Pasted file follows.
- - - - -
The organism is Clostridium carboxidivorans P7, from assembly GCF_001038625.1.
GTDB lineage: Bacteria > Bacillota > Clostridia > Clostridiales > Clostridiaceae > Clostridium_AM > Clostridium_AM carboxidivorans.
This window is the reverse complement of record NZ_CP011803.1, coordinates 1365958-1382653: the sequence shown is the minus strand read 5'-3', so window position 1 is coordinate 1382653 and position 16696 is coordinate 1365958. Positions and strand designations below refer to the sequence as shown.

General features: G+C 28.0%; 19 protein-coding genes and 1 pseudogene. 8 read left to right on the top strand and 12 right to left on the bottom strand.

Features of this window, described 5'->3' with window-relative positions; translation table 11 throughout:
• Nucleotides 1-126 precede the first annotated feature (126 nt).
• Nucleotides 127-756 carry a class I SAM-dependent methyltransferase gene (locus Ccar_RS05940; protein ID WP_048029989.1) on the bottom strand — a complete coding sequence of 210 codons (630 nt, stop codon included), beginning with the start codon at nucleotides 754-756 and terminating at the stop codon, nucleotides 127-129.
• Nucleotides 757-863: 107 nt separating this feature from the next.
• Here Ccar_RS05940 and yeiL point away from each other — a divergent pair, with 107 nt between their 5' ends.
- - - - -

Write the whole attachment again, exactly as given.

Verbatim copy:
The organism is Clostridium carboxidivorans P7, from assembly GCF_001038625.1.
GTDB lineage: Bacteria > Bacillota > Clostridia > Clostridiales > Clostridiaceae > Clostridium_AM > Clostridium_AM carboxidivorans.
This window is the reverse complement of record NZ_CP011803.1, coordinates 1365958-1382653: the sequence shown is the minus strand read 5'-3', so window position 1 is coordinate 1382653 and position 16696 is coordinate 1365958. Positions and strand designations below refer to the sequence as shown.

General features: G+C 28.0%; 19 protein-coding genes and 1 pseudogene. 8 read left to right on the top strand and 12 right to left on the bottom strand.

Features of this window, described 5'->3' with window-relative positions; translation table 11 throughout:
• Nucleotides 1-126 precede the first annotated feature (126 nt).
• Nucleotides 127-756 carry a class I SAM-dependent methyltransferase gene (locus Ccar_RS05940; protein ID WP_048029989.1) on the bottom strand — a complete coding sequence of 210 codons (630 nt, stop codon included), beginning with the start codon at nucleotides 754-756 and terminating at the stop codon, nucleotides 127-129.
• Nucleotides 757-863: 107 nt separating this feature from the next.
• Here Ccar_RS05940 and yeiL point away from each other — a divergent pair, with 107 nt between their 5' ends.